It was move-in day, Sept. 6, 1972, and Sharyn Rubin was among dozens of female students loading her belongings into the south elevator at Temple University's Hardwick Hall when her mother noticed him, that young man operating the elevator.

"There's a nice boy," Rubin's mother told her, pointing to Eric Schlesinger, then a Temple senior.

Schlesinger doesn't remember that, but he remembers vividly what happened a few days later at a 50s-style college mixer, when up walked "Shari" Rubin, her hair in pigtails.

"Hi, Mr. Elevator Man," she said warmly.

So began a 45-year relationship that included careers, marriage, travel, trips to the theater, and an enduring connection to their alma mater and the elevator that seeded their love.

This week, Temple will name that same elevator in Hardwick (yes, it still houses Temple students all these decades later) for Shari Rubin Schlesinger, who died last year after a long battle with colon cancer and more than 42 years of marriage to Schlesinger.

A plaque now hangs outside the elevator, briefly telling the couple's story, and a formal ceremony will be held Friday, the day before what would have been Shari's birthday.

Her husband made a financial donation to the school in return for the naming rights. Both Schlesinger and Temple declined to release the amount.

"This is something that I wanted to do," said Schlesinger, 67, a career coach at Inter-American Development Bank who lives in Silver Spring, Md., "so perhaps other students will see that things can happen in the elevator and to recognize the notion of giving back to the university. They, too, can … make a difference to the university."

That's exactly what such gifts can inspire, said David Bass, senior director of research at the Council for Advancement and Support of Education, a nonprofit that deals with philanthropy.

For years, colleges have sold naming rights to donors for all kinds of things — auditoriums, classrooms, buildings, walkways, benches, plazas, bricks in a wall. Even bathrooms.

"It's not just a way of recognizing donors' philanthropic support," Bass said, "but also a way of making charitable support and philanthropy visible across campus."

Bass recalls at least one other instance of plans to name an elevator for a donor at a nonprofit institution. It actually makes a lot of sense, he said, because people wait in front of it with time to gaze — and, in Temple's case, read the Schlesingers' sweet story.

"You could say it's an uplifting gift," he said.

At Temple, student affairs officials appreciate the gift — which will help fund housing scholarships and programs aimed at improving students' living experience — but love the story behind it more.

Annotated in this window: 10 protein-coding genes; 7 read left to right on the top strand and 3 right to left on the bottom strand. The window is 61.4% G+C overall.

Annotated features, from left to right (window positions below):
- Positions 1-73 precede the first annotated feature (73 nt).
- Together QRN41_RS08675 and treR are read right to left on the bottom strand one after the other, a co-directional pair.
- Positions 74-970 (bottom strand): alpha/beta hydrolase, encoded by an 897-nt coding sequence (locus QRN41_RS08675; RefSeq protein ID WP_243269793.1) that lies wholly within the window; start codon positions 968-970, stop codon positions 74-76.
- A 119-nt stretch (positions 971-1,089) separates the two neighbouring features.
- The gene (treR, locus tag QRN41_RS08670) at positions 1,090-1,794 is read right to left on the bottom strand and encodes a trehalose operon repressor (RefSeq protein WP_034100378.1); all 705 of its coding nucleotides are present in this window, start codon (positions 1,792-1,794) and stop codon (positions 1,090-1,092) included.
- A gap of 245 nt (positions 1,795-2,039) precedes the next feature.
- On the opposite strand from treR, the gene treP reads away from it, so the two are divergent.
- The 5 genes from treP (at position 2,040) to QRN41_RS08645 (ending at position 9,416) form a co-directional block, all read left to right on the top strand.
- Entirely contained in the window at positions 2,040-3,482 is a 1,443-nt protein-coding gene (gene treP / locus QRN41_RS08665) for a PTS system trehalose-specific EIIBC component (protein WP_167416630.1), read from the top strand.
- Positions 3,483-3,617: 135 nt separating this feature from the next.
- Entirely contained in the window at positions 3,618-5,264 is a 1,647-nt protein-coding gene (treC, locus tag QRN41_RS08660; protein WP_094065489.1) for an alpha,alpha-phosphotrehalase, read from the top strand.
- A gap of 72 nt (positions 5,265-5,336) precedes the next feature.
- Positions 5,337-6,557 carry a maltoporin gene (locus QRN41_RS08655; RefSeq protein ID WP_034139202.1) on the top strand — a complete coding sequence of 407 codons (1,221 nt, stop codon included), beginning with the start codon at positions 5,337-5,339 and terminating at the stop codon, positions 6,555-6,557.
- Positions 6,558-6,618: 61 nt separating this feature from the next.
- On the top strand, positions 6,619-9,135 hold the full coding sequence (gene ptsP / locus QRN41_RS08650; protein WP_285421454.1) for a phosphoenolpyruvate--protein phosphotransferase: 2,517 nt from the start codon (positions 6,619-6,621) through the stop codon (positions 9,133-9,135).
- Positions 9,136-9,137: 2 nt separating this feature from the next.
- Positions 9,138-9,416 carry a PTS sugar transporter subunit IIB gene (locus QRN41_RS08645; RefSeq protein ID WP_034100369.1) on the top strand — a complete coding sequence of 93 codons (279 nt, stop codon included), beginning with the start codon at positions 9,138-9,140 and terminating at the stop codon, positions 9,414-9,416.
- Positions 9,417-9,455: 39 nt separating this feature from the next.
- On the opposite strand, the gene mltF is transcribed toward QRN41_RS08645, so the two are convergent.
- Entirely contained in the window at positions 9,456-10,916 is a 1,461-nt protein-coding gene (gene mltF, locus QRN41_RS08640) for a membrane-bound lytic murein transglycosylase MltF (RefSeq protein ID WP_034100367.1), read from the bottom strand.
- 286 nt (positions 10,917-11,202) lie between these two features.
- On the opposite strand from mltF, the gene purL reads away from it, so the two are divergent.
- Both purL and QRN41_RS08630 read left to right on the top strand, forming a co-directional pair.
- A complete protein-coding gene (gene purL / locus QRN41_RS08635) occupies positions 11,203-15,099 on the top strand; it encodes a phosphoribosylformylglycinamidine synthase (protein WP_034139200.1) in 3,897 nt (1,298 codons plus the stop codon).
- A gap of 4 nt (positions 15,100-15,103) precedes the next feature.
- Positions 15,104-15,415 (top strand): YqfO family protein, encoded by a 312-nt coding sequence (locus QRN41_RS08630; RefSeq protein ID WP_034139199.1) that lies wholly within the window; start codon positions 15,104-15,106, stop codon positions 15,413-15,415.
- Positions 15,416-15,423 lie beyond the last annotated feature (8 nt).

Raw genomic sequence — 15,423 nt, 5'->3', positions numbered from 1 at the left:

"So many of us that work in this field go into this because we believe in the special things that happen outside the classroom," said T.J. Logan, associate vice president of student affairs. "This special experience changed the course of his life."

Some auditorium seats at Temple carry donors' names, as do conference rooms and bricks on a wall outside the Liacouras Center and in the walkway that leads to the Tuttleman Learning Center. This is the first elevator, Logan said.

Schlesinger settled on the idea after taking a walk through the campus with Logan, visiting Hardwick, seeing the same bench outside it where he and his wife once sat and the recreation room where they danced.

Though he doesn't recall the day his wife said she first saw him, he's sure of it, because she kept a written record of special occasions, how they met, their first date, his proposal, and the first time they talked at that mixer.

A few weeks after the mixer, they went to a movie, The New Centurions with George C. Scott, and then their first date — a snack at the former Chuckwagon restaurant, he said. They didn't take too many trips in that elevator together after that. Men weren't supposed to be on the floors of Hardwick, then an all-female dorm. But as resident hall assistant, Schlesinger had fire marshal duties, and recalls his wife's hallmates often asking him why he was always checking the fire extinguishers on their floor.

Schlesinger, originally from Allentown, got his Temple degree in psychology in 1973, then his master's at the State University of New York, Albany, and worked in career services at several colleges and then the World Bank. His wife, born in Lancaster, got her Temple degree in education in 1974, but opted against teaching in favor of editing jobs, including a job at the World Bank.

They both had returned to campus over the years. He was honored as a successful alumnus in 2006-07 and has spoken to classes, and his wife was a huge Temple men's basketball fan. The couple made annual contributions to the school and both put aside money in their wills to Temple. The donation for the elevator naming was in addition to that.

Schlesinger said he didn't discuss the idea of the naming with his wife before she died, but thinks she would have been pleased. While he's grateful for the education he got at Temple, he's even more grateful for the chance meeting that happened in that elevator all those years ago and the girl who later greeted him at that mixer.

"I tell people without hesitation," he said, "that's the most important thing that happened to me at Temple."